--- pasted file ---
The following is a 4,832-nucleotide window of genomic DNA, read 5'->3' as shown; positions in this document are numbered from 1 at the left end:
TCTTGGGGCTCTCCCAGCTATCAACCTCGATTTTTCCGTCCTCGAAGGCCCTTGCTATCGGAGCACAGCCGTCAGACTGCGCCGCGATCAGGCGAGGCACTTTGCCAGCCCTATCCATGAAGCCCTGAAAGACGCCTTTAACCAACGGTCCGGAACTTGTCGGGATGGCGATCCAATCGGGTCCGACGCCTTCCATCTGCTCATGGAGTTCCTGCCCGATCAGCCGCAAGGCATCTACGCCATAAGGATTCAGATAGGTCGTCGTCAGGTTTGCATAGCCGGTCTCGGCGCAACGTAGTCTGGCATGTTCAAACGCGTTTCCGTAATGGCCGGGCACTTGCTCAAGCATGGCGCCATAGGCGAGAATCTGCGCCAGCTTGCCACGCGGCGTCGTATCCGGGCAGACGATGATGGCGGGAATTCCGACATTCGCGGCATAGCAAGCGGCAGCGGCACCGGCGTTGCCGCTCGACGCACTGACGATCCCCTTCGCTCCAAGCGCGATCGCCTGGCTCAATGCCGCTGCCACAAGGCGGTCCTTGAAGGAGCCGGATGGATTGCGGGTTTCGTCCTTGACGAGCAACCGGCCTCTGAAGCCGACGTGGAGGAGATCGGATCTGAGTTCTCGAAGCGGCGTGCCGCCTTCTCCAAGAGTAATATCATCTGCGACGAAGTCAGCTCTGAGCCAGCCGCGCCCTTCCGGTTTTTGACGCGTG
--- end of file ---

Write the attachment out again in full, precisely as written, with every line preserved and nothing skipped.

The following is a 4,832-nucleotide window of genomic DNA, read 5'->3' as shown; positions in this document are numbered from 1 at the left end:
TCTTGGGGCTCTCCCAGCTATCAACCTCGATTTTTCCGTCCTCGAAGGCCCTTGCTATCGGAGCACAGCCGTCAGACTGCGCCGCGATCAGGCGAGGCACTTTGCCAGCCCTATCCATGAAGCCCTGAAAGACGCCTTTAACCAACGGTCCGGAACTTGTCGGGATGGCGATCCAATCGGGTCCGACGCCTTCCATCTGCTCATGGAGTTCCTGCCCGATCAGCCGCAAGGCATCTACGCCATAAGGATTCAGATAGGTCGTCGTCAGGTTTGCATAGCCGGTCTCGGCGCAACGTAGTCTGGCATGTTCAAACGCGTTTCCGTAATGGCCGGGCACTTGCTCAAGCATGGCGCCATAGGCGAGAATCTGCGCCAGCTTGCCACGCGGCGTCGTATCCGGGCAGACGATGATGGCGGGAATTCCGACATTCGCGGCATAGCAAGCGGCAGCGGCACCGGCGTTGCCGCTCGACGCACTGACGATCCCCTTCGCTCCAAGCGCGATCGCCTGGCTCAATGCCGCTGCCACAAGGCGGTCCTTGAAGGAGCCGGATGGATTGCGGGTTTCGTCCTTGACGAGCAACCGGCCTCTGAAGCCGACGTGGAGGAGATCGGATCTGAGTTCTCGAAGCGGCGTGCCGCCTTCTCCAAGAGTAATATCATCTGCGACGAAGTCAGCTCTGAGCCAGCCGCGCCCTTCCGGTTTTTGACGCGTG